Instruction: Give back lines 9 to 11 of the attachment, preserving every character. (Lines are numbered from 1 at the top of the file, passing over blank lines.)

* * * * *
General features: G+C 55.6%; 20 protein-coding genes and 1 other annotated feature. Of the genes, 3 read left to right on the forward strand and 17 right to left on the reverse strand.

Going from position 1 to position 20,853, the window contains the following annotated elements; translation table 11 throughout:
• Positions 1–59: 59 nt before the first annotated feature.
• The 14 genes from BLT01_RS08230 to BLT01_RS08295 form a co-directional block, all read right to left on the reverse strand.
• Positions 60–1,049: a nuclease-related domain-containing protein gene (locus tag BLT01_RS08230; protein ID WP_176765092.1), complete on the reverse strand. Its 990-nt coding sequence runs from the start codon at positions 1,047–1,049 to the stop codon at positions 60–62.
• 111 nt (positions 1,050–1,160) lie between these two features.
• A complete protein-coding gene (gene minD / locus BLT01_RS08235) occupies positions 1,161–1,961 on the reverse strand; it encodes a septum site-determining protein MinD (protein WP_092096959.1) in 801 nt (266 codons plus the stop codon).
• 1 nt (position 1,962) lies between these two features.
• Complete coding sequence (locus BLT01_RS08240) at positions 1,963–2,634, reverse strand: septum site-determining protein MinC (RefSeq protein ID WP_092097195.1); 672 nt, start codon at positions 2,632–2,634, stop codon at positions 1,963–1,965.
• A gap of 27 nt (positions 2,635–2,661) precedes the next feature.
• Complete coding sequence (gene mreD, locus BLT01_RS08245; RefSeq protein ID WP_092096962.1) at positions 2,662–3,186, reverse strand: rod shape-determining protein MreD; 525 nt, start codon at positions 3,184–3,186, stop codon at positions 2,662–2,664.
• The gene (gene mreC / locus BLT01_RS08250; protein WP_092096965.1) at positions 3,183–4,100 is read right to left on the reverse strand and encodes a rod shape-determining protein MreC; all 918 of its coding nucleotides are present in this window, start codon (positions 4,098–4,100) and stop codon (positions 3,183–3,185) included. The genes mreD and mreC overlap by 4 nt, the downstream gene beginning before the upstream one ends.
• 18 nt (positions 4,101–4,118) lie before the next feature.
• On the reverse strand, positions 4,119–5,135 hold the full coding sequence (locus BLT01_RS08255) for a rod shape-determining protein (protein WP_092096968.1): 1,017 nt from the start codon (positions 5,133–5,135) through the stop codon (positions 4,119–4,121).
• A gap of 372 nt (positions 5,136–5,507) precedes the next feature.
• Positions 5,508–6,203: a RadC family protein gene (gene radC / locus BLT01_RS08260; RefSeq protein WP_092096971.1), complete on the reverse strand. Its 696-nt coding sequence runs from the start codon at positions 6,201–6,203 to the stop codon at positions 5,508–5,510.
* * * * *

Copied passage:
• Complete coding sequence (locus BLT01_RS08240) at positions 1,963–2,634, reverse strand: septum site-determining protein MinC (RefSeq protein ID WP_092097195.1); 672 nt, start codon at positions 2,632–2,634, stop codon at positions 1,963–1,965.
• A gap of 27 nt (positions 2,635–2,661) precedes the next feature.
• Complete coding sequence (gene mreD, locus BLT01_RS08245; RefSeq protein ID WP_092096962.1) at positions 2,662–3,186, reverse strand: rod shape-determining protein MreD; 525 nt, start codon at positions 3,184–3,186, stop codon at positions 2,662–2,664.